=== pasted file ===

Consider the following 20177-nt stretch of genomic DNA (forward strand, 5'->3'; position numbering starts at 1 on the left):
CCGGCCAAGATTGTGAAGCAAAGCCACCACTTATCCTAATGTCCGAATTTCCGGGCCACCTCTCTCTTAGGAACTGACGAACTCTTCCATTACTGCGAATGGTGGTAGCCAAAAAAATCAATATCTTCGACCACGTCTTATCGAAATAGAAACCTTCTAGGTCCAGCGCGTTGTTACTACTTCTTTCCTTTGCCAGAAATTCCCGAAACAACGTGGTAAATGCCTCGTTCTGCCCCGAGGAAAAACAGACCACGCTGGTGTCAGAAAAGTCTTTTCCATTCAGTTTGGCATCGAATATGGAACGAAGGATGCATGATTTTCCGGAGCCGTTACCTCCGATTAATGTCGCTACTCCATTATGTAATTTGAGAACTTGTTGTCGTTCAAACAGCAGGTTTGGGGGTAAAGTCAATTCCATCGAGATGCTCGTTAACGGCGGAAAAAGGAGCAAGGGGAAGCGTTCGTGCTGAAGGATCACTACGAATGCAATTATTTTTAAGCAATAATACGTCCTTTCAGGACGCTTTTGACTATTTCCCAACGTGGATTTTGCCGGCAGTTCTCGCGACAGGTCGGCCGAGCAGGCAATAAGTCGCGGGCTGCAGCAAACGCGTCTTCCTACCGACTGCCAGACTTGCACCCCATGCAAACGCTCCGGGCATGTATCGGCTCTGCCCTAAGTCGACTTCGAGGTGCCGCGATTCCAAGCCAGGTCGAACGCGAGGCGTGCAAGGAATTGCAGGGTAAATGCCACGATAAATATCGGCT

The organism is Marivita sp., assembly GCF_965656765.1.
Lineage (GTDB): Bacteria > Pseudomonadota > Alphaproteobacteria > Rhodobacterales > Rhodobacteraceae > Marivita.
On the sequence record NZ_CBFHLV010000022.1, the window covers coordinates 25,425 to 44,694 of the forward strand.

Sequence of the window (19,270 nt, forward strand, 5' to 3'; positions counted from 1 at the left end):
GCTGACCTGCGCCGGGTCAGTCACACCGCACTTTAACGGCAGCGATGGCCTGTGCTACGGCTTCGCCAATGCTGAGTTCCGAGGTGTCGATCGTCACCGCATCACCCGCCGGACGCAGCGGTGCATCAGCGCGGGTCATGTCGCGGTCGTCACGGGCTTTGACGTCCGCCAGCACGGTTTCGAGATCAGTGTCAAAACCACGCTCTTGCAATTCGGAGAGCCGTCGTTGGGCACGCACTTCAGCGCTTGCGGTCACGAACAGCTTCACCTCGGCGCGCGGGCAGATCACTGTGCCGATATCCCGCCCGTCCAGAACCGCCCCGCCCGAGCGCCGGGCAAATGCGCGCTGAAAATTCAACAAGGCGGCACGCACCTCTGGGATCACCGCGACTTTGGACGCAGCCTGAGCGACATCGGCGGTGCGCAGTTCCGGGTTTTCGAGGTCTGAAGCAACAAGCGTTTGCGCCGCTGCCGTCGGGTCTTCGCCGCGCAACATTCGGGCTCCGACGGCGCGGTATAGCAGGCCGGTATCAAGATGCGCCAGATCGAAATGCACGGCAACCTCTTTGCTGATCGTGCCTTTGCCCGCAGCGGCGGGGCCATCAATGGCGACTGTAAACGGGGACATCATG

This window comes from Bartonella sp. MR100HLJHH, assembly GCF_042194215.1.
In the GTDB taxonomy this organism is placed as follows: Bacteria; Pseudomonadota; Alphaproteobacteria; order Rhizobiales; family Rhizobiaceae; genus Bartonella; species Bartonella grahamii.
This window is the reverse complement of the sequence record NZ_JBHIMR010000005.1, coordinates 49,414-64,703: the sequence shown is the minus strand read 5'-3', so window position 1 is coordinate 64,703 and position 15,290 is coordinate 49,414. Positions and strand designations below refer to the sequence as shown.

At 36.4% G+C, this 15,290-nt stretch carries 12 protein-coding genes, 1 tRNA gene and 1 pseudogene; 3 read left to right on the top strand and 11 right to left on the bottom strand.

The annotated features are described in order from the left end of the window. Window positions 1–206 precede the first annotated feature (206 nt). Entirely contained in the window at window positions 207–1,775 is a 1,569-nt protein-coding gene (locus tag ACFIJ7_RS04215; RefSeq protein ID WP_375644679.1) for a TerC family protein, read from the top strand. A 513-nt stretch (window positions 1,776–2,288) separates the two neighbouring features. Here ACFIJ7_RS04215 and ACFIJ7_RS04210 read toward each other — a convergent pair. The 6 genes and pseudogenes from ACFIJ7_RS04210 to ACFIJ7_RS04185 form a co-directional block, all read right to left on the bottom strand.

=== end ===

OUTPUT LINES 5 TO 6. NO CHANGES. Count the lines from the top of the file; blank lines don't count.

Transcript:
On the sequence record NZ_CBFHLV010000022.1, the window covers coordinates 25,425 to 44,694 of the forward strand.

Sequence of the window (19,270 nt, forward strand, 5' to 3'; positions counted from 1 at the left end):